In 2008 a little-known band out of Brooklyn called Crystal Stilts emerged with a fresh, dream-like sound on their debut full-lentgh album, Alight of Night. Te band’s music resonated with critics immediately, and the album went on to be one of the most celebrated independent releases of the year. With their first proper studio effort receiving high marks by the likes of NME, Pitchfork, and Spin, Crystal Stilts found themselves mentioned alongside some of the best new talent coming out of New York.
Initially formed in 2003 by vocalist Brad Hargett and guitarist JB Townsend, the band’s current lineup includes Kyle Forester on keys, Andy Adler on bass, and Keegan Cooke drums. The music they create is described as psychedelic noise pop, with definite garage rock and post-punk footprints. They just released their highly anticipated sophomore album, In Love with Oblivion, earlier this week on D.C. imprint Slumberland Records. Balanced between vintage and modern influences, the Crystal Stilts sound is moody and dark, yet has pop hooks that manage to shine over the top of reverb-drenched production and droning vocals. Take one of their new songs for a spin:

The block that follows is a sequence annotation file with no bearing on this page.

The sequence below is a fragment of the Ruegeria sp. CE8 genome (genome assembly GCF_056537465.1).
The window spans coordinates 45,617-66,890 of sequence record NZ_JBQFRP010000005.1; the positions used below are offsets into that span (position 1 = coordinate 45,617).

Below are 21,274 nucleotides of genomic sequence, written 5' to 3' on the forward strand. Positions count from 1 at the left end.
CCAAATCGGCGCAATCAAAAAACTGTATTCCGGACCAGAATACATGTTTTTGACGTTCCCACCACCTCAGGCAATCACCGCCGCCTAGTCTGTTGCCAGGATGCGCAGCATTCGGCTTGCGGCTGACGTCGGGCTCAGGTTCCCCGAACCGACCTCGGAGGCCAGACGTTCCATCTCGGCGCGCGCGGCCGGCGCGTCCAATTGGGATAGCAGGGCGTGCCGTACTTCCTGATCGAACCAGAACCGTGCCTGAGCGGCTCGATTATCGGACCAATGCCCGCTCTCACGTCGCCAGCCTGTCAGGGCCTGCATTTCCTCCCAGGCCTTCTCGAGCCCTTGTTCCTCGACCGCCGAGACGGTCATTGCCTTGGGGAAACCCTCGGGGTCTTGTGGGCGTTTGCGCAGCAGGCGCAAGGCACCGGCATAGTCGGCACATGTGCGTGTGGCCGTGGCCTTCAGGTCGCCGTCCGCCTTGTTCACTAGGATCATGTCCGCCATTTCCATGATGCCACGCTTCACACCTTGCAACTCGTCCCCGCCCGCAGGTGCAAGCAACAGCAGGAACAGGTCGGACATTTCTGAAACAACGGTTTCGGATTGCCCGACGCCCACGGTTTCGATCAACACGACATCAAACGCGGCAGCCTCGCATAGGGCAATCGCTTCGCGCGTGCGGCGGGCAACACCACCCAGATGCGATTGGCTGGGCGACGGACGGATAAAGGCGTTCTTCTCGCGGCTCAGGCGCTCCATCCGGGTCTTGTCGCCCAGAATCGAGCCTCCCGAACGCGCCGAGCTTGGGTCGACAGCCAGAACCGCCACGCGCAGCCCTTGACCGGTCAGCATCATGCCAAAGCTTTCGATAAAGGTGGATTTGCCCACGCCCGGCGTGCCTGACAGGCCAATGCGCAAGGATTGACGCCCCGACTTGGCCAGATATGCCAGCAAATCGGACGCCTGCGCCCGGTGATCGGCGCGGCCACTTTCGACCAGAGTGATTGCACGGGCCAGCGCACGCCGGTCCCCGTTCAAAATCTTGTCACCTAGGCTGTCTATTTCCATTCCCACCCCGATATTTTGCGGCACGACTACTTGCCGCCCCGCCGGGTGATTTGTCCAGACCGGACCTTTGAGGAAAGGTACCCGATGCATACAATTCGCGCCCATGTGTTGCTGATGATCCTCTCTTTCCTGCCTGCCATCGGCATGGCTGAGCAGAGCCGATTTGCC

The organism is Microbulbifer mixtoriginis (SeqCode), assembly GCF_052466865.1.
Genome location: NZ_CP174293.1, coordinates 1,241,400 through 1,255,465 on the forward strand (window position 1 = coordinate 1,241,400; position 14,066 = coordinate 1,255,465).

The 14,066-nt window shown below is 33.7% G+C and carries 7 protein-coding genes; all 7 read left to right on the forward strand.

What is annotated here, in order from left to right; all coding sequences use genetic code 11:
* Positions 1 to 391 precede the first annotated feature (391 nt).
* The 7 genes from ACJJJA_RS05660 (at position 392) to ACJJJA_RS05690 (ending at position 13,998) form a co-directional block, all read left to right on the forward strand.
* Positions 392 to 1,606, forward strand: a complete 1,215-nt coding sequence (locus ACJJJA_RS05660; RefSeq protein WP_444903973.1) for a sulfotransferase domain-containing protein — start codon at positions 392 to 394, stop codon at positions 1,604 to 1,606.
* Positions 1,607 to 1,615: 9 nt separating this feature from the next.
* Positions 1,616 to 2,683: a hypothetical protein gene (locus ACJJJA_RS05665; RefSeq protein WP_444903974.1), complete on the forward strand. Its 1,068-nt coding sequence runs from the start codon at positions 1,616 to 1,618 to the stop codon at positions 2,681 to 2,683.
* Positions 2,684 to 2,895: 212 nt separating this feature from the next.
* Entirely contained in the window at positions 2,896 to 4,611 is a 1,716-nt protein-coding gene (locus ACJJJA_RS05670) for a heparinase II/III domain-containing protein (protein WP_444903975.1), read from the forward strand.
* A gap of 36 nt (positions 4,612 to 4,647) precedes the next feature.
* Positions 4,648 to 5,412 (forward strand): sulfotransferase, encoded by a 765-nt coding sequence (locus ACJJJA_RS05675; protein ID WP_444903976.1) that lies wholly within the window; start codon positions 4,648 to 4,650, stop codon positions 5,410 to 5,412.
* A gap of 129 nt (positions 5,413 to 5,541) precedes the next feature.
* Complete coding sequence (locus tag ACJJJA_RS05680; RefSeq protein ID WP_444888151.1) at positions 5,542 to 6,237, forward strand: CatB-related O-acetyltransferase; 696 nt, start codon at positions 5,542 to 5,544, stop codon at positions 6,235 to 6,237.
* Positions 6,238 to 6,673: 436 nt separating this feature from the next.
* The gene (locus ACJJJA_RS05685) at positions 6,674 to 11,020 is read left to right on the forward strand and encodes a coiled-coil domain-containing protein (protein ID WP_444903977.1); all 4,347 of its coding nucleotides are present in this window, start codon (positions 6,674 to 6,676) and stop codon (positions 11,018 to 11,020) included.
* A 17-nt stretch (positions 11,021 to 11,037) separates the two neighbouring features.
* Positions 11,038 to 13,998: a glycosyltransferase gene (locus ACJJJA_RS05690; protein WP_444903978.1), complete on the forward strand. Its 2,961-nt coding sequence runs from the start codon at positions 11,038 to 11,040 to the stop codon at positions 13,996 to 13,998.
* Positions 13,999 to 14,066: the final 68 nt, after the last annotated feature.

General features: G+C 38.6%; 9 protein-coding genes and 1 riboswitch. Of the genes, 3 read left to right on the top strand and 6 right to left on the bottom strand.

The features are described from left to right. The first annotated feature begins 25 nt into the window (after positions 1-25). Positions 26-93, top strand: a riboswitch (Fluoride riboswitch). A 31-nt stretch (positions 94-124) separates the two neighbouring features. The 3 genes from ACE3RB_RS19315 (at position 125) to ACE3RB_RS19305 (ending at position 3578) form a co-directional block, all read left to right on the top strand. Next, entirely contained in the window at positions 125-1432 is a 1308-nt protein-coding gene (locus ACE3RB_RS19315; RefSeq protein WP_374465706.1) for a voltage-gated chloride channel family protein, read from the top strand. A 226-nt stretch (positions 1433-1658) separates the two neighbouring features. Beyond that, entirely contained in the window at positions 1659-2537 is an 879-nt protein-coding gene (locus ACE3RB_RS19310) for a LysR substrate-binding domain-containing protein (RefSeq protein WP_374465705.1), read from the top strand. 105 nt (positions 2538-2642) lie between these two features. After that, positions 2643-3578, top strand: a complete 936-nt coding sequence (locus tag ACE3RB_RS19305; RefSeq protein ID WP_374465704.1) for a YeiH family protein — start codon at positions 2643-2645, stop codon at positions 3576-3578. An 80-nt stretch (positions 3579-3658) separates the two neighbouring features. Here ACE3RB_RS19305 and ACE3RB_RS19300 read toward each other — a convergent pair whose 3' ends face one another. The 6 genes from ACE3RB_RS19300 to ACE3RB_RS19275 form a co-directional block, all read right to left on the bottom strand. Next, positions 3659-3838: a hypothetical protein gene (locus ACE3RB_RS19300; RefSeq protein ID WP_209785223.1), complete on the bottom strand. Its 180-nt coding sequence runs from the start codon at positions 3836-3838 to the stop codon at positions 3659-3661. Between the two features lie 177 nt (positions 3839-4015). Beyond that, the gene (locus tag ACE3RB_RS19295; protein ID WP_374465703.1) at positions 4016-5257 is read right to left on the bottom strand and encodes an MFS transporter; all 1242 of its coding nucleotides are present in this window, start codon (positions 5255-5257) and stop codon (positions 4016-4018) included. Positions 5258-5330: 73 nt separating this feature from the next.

Crystal Stilts will be touring for the next couple of months in support of the new album, with one tour stop that we are particularly excited about around here. That would of course be when the band makes their way to town on Friday, April 29 to perform at Austin Psych Fest. On the opening night of the three-day festival, now in its 4th year, the Stilts will be joined by the likes of Atlas Sound, Omar Rodriguez-Lopez, A Place to Bury Strangers, This Will Destroy You and many more. Weekend passes and single day tickets are on sale now at AustinPsychFest.com.
We got in touch with Crystal Stilts guitarist JB Townsend earlier this week, and he obliged us with a handful of interview questions.
Do512: How did the four of you come to know each other, and when was Crystal Stilts born?
JB: I met Brad in the city we lived in, in South Florida, West Boca Raton or Boca Rotten– and the surrounding area. You are bound to meet anyone that is not either 88 years old, a sandals & sweatpant wearin’ oakley sunglasses/long keychain havin’ way too tan jersey shore type moron, or a tri-state area transplanted small time gangster or internet crook there. I met Kyle through Brad who worked at Rocks in Your Head in SoHo from ’02-’06 and that’s also how i eventually met andy- we had a few mutual friends- The Pudding Pops and Cause-Comotion crew. I met Keegan our drummer at the record store Academy, in Brooklyn.